Atopic dermatitis is basically eczema in children and babies. That probably affects about 10 to 20% of the population. That commonly presents with a baby with a red, itchy, scaly rash typically in the flexural folds, so over here and behind the knees. This can be quite a problem for the patient and the family, because the baby is often up all night itching and scratching and crying.
So there are certain fundamental aspects of treating pediatric-atopic dermatitis, and a lot of these go over to treating all eczema and dermatitis. But basically with these patients, you want to keep the showers or the baths really short. Two or three minutes, get in, get out. You want to use lukewarm water, not super hot, not super cold. You want to use a gentle soap, such as Cetaphil or CeraVe, and when you get out, you want to pat yourself dry. You don’t want to rub with the towel because it strips the skin barrier. And then you want to take your thick blend emollients moisturizer and seal that water back in. We usually recommend things such as Cetaphil, or CeraVe, or Eucerin, or even Aquaphor.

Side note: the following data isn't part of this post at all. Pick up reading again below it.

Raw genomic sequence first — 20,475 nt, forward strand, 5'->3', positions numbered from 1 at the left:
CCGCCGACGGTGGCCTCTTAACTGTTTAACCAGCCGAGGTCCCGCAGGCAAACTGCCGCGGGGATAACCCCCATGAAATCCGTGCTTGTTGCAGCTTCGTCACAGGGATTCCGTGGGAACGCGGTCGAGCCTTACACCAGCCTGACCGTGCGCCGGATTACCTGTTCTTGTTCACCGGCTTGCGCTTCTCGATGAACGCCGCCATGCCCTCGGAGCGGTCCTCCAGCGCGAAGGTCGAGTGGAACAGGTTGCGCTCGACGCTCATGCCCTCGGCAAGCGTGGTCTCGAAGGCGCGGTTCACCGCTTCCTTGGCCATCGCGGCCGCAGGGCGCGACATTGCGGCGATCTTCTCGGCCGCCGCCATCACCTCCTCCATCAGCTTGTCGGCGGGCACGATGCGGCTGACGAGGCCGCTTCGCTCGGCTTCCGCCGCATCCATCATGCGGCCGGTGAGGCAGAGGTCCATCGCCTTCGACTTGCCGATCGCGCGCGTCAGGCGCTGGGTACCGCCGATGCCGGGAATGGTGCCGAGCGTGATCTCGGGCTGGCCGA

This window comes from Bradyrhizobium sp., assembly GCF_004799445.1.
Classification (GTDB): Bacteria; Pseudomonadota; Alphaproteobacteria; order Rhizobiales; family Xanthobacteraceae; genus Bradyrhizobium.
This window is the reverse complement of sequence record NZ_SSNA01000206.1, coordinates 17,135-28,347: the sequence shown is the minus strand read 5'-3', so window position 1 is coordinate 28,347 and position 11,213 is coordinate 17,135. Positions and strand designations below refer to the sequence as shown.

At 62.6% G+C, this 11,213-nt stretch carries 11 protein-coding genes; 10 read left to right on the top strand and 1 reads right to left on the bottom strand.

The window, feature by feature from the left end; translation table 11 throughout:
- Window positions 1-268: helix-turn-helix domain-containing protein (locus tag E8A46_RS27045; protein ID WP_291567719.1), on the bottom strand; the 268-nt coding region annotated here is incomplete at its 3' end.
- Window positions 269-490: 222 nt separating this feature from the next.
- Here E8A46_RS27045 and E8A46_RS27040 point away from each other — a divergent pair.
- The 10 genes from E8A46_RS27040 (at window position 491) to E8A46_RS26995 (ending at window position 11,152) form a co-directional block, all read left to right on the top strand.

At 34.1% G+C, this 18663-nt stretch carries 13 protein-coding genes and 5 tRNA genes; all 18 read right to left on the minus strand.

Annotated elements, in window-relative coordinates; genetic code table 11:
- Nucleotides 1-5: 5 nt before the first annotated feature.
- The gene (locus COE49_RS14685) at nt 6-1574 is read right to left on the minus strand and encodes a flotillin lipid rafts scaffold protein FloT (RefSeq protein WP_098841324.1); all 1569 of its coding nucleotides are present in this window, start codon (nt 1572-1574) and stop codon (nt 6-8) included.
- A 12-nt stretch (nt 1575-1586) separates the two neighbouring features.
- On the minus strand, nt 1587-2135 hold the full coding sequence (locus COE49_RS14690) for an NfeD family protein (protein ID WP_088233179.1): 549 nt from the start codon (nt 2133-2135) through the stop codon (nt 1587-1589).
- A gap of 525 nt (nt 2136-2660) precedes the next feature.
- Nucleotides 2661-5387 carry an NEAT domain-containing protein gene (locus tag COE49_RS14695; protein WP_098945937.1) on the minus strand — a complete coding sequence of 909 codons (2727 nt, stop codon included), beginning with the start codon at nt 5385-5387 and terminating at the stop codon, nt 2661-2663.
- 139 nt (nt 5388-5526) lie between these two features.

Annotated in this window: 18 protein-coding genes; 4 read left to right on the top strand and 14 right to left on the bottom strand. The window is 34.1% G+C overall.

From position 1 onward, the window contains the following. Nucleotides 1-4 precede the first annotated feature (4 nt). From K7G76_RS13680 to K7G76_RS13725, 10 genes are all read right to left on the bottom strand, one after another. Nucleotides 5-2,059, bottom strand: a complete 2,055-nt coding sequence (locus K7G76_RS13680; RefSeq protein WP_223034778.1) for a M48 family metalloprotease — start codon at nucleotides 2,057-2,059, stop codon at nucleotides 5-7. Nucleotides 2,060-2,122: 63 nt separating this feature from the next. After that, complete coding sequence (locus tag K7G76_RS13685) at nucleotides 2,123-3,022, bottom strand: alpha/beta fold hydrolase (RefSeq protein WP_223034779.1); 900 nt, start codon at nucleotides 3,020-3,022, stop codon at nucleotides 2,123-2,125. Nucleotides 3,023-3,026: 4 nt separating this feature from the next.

So all of those principles are very important for atopic dermatitis, but really for all forms of eczema. For patients that are flaring, we’ll often use again the topical corticosteriod creams. And again these are safe in babies and children if you’re picking the right dose as recommended by a dermatologist and following the directions. Sometimes we use oral antihistamines, or topical, or prescription anti-H agents to kind of break that itch-scratch cycle.
Antibiotics often play a role in our treatment of eczema. As I mentioned, eczema is a very itchy condition, and sometimes with this itching and scratching people with eczema are prone to secondary staph infections. So a lot of times, when eczema is flaring and is not necessarily responding to the treatments I have gone through already, we’ll often add an oral antibiotic to kind of treat the staph that’s flaring up the eczema.